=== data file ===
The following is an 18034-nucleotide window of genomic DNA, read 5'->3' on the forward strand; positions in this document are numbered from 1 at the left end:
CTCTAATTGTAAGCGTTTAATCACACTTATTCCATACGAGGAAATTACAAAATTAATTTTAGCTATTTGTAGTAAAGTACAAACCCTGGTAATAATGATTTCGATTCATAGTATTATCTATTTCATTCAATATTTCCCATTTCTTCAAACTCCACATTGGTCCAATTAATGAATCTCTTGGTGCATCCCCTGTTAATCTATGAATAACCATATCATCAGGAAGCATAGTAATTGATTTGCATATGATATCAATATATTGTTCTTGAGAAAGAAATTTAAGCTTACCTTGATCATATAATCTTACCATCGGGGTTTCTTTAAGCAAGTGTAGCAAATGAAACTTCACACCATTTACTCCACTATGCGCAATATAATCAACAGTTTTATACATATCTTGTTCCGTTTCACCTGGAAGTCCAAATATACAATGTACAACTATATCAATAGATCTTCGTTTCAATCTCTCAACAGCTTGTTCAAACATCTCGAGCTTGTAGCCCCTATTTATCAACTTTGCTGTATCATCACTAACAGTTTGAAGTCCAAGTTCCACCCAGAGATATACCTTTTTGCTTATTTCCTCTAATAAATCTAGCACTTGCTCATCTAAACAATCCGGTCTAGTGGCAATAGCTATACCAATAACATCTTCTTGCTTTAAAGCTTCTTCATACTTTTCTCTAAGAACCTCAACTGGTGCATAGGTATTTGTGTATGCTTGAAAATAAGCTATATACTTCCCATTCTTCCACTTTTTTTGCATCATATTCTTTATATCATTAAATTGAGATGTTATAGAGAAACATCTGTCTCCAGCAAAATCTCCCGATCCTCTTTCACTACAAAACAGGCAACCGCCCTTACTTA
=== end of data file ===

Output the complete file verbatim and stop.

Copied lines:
The following is an 18034-nucleotide window of genomic DNA, read 5'->3' on the forward strand; positions in this document are numbered from 1 at the left end:
CTCTAATTGTAAGCGTTTAATCACACTTATTCCATACGAGGAAATTACAAAATTAATTTTAGCTATTTGTAGTAAAGTACAAACCCTGGTAATAATGATTTCGATTCATAGTATTATCTATTTCATTCAATATTTCCCATTTCTTCAAACTCCACATTGGTCCAATTAATGAATCTCTTGGTGCATCCCCTGTTAATCTATGAATAACCATATCATCAGGAAGCATAGTAATTGATTTGCATATGATATCAATATATTGTTCTTGAGAAAGAAATTTAAGCTTACCTTGATCATATAATCTTACCATCGGGGTTTCTTTAAGCAAGTGTAGCAAATGAAACTTCACACCATTTACTCCACTATGCGCAATATAATCAACAGTTTTATACATATCTTGTTCCGTTTCACCTGGAAGTCCAAATATACAATGTACAACTATATCAATAGATCTTCGTTTCAATCTCTCAACAGCTTGTTCAAACATCTCGAGCTTGTAGCCCCTATTTATCAACTTTGCTGTATCATCACTAACAGTTTGAAGTCCAAGTTCCACCCAGAGATATACCTTTTTGCTTATTTCCTCTAATAAATCTAGCACTTGCTCATCTAAACAATCCGGTCTAGTGGCAATAGCTATACCAATAACATCTTCTTGCTTTAAAGCTTCTTCATACTTTTCTCTAAGAACCTCAACTGGTGCATAGGTATTTGTGTATGCTTGAAAATAAGCTATATACTTCCCATTCTTCCACTTTTTTTGCATCATATTCTTTATATCATTAAATTGAGATGTTATAGAGAAACATCTGTCTCCAGCAAAATCTCCCGATCCTCTTTCACTACAAAACAGGCAACCGCCCTTACTTA